Well now that the USGA has officially gone all corporate on us, (treat yourself here and here for great lessons in business 101), this raises a few of those pesky questions that shareholders like to ask.
Because looking at the latest annual report a few things jump out about the uh, "business model" in 2006. And since I can't find a message from Treasurer Missy Crisp explaining the red ink, I guess we'll have to draw some conclusions here.
As Frank Hannigan first reported on this web site (and as the golf publications have not even apparently noticed), the USGA lost an unprecedented $6.1 million in 2006 after netting $2.3 million in '05, so we're looking at an $8.4 million turnaround in the wrong direction. A few of the culprits:
- There was a $32 million 2006 increase in the cost of running its championships.
- The $16 million museum project is up to $19.4 million (and counting).
- There was a $2.3 million increase in the cost of growing the membership program. That's right, $4.6 million was spent last year trying to add members. I seem to remember that David Fay cited Golf Journal's pricey $3.5 million a year price tag as one of the reasons for dropping it, along with the usual nonsense about a 24/7 world, the Internet, yada, yada, yada.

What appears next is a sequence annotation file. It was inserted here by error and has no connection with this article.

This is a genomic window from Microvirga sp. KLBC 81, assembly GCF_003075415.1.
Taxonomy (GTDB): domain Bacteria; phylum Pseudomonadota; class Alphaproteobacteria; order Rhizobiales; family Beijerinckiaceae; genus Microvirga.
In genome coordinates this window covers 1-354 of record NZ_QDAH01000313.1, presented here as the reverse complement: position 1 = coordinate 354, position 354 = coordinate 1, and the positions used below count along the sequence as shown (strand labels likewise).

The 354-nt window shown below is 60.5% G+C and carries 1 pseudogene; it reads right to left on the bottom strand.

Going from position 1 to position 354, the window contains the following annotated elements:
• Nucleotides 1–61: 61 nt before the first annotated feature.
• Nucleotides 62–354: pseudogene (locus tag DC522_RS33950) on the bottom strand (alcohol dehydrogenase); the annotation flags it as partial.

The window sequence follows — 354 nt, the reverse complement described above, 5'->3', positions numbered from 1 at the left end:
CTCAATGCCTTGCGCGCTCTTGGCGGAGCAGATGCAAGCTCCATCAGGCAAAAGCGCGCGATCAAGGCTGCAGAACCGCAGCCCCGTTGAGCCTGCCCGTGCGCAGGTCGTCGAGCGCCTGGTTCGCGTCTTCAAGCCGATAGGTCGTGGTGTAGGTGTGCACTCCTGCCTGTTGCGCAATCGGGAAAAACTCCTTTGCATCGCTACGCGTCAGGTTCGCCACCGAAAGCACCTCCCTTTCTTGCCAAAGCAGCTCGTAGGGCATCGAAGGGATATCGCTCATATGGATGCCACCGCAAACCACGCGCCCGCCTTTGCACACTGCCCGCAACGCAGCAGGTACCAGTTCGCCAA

So I'm curious what those of you in the corporate world would make of this? It would seem such massive expenditures and losses would require a change at the top? Or at least, more explicit explanation beyond the usual stuff about platform restructuring or leveraged cross polination and revaluation of liquid assets.
Well, there is this message from the shareholders in the annual report.
In 2002 they reported 720,000 members with $18.2 million in contributions. In 2006 they reported "about" 900,000 members, with revenue of $19.1 million. With a USGA membership costing $25, that should show an increase of around $5 million between in '02 and '06.
So either they are giving away a whole bunch of memberships, or the contributions aren't coming in like they used to.